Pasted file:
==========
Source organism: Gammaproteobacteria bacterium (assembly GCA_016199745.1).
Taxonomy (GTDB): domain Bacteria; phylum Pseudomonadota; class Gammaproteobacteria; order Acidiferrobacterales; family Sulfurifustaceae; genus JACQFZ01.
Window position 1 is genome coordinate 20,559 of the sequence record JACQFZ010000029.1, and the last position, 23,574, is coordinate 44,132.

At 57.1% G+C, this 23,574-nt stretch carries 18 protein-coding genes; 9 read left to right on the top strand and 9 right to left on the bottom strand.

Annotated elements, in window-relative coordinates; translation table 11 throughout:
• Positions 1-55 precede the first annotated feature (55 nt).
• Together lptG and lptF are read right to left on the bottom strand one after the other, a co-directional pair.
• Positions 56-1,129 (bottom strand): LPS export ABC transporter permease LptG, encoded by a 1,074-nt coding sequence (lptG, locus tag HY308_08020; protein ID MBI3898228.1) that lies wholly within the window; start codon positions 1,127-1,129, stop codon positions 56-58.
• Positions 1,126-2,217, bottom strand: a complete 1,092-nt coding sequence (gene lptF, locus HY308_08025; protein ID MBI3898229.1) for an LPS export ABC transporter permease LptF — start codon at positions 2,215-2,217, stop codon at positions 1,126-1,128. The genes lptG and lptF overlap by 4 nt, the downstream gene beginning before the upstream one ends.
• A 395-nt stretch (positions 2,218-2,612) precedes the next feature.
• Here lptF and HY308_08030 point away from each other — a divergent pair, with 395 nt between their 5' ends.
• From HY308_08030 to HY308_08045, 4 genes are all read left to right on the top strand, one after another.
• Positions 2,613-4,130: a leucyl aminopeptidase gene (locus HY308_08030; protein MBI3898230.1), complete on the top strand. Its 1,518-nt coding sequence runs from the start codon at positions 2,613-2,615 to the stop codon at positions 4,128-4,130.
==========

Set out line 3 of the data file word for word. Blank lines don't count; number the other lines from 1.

Window position 1 is genome coordinate 20,559 of the sequence record JACQFZ010000029.1, and the last position, 23,574, is coordinate 44,132.